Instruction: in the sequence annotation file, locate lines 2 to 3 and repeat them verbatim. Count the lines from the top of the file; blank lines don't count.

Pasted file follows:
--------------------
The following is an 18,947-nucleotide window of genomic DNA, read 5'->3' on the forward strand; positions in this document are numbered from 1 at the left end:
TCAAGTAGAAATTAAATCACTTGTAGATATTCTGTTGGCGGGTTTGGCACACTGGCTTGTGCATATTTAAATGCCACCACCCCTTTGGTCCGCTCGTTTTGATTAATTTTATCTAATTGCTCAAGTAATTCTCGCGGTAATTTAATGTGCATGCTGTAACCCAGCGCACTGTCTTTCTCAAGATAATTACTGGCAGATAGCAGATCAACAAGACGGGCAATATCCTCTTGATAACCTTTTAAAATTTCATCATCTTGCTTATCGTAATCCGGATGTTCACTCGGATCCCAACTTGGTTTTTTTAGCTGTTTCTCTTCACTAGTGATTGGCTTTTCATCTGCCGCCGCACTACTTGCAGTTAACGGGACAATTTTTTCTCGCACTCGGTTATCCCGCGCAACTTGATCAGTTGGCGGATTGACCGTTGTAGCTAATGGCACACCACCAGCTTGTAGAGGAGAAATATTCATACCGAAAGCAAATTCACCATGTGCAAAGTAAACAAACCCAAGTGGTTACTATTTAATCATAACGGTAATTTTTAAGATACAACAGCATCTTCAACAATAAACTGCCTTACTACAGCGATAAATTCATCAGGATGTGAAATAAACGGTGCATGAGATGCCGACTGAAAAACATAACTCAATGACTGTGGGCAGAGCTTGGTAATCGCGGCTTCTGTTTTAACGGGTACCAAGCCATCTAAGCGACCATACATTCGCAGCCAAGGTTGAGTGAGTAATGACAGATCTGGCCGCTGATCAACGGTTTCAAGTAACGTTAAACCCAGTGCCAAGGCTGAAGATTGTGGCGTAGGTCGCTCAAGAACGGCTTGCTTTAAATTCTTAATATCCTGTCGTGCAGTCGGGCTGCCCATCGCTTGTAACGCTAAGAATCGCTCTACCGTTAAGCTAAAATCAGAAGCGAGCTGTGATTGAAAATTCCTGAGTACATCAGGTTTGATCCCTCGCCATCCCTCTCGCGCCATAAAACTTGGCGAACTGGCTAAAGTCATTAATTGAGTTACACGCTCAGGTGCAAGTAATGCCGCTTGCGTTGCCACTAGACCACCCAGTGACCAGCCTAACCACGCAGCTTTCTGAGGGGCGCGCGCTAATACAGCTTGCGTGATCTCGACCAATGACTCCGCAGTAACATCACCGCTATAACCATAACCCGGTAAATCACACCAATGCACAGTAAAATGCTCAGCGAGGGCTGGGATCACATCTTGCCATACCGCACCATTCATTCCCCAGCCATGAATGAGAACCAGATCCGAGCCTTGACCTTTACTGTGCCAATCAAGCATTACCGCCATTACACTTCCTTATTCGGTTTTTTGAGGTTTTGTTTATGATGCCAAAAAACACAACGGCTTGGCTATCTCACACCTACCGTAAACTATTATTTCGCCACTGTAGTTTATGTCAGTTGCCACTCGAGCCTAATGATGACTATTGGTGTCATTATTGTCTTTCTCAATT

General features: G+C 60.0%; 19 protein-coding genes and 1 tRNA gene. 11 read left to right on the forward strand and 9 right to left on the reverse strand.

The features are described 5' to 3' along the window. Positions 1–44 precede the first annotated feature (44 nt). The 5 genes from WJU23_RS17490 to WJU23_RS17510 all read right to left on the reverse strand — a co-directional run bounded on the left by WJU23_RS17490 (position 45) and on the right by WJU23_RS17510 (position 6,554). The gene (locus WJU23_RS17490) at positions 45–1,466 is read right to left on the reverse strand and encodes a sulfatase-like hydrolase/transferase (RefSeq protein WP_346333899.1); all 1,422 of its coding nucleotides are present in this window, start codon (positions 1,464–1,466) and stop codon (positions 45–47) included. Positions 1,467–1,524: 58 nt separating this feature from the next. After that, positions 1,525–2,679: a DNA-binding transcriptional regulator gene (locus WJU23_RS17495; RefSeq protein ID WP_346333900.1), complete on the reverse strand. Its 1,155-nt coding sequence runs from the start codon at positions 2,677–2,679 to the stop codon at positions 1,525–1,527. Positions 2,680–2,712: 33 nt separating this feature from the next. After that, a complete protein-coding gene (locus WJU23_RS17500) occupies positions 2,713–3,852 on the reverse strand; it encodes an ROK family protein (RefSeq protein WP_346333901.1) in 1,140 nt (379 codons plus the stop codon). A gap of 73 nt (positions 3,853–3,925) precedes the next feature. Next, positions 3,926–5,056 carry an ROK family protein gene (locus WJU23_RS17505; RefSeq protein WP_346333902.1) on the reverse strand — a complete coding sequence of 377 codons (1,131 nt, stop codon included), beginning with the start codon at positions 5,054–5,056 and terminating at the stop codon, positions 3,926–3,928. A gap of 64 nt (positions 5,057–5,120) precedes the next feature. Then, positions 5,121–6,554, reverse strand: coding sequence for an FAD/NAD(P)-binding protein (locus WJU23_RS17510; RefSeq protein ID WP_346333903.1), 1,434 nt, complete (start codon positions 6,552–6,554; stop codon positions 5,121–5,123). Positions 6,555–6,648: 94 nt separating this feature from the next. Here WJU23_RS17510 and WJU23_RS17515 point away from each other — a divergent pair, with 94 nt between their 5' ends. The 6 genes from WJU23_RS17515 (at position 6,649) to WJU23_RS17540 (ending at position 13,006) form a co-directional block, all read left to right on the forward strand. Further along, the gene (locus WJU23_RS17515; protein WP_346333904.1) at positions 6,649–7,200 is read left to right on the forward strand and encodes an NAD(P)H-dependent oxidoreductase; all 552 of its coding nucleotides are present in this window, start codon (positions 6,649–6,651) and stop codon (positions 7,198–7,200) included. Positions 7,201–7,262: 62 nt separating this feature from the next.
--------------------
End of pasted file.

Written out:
TCAAGTAGAAATTAAATCACTTGTAGATATTCTGTTGGCGGGTTTGGCACACTGGCTTGTGCATATTTAAATGCCACCACCCCTTTGGTCCGCTCGTTTTGATTAATTTTATCTAATTGCTCAAGTAATTCTCGCGGTAATTTAATGTGCATGCTGTAACCCAGCGCACTGTCTTTCTCAAGATAATTACTGGCAGATAGCAGATCAACAAGACGGGCAATATCCTCTTGATAACCTTTTAAAATTTCATCATCTTGCTTATCGTAATCCGGATGTTCACTCGGATCCCAACTTGGTTTTTTTAGCTGTTTCTCTTCACTAGTGATTGGCTTTTCATCTGCCGCCGCACTACTTGCAGTTAACGGGACAATTTTTTCTCGCACTCGGTTATCCCGCGCAACTTGATCAGTTGGCGGATTGACCGTTGTAGCTAATGGCACACCACCAGCTTGTAGAGGAGAAATATTCATACCGAAAGCAAATTCACCATGTGCAAAGTAAACAAACCCAAGTGGTTACTATTTAATCATAACGGTAATTTTTAAGATACAACAGCATCTTCAACAATAAACTGCCTTACTACAGCGATAAATTCATCAGGATGTGAAATAAACGGTGCATGAGATGCCGACTGAAAAACATAACTCAATGACTGTGGGCAGAGCTTGGTAATCGCGGCTTCTGTTTTAACGGGTACCAAGCCATCTAAGCGACCATACATTCGCAGCCAAGGTTGAGTGAGTAATGACAGATCTGGCCGCTGATCAACGGTTTCAAGTAACGTTAAACCCAGTGCCAAGGCTGAAGATTGTGGCGTAGGTCGCTCAAGAACGGCTTGCTTTAAATTCTTAATATCCTGTCGTGCAGTCGGGCTGCCCATCGCTTGTAACGCTAAGAATCGCTCTACCGTTAAGCTAAAATCAGAAGCGAGCTGTGATTGAAAATTCCTGAGTACATCAGGTTTGATCCCTCGCCATCCCTCTCGCGCCATAAAACTTGGCGAACTGGCTAAAGTCATTAATTGAGTTACACGCTCAGGTGCAAGTAATGCCGCTTGCGTTGCCACTAGACCACCCAGTGACCAGCCTAACCACGCAGCTTTCTGAGGGGCGCGCGCTAATACAGCTTGCGTGATCTCGACCAATGACTCCGCAGTAACATCACCGCTATAACCATAACCCGGTAAATCACACCAATGCACAGTAAAATGCTCAGCGAGGGCTGGGATCACATCTTGCCATACCGCACCATTCATTCCCCAGCCATGAATGAGAACCAGATCCGAGCCTTGACCTTTACTGTGCCAATCAAGCATTACCGCCATTACACTTCCTTATTCGGTTTTTTGAGGTTTTGTTTATGATGCCAAAAAACACAACGGCTTGGCTATCTCACACCTACCGTAAACTATTATTTCGCCACTGTAGTTTATGTCAGTTGCCACTCGAGCCTAATGATGACTATTGGTGTCATTATTGTCTTTCTCAATT

General features: G+C 60.0%; 19 protein-coding genes and 1 tRNA gene. 11 read left to right on the forward strand and 9 right to left on the reverse strand.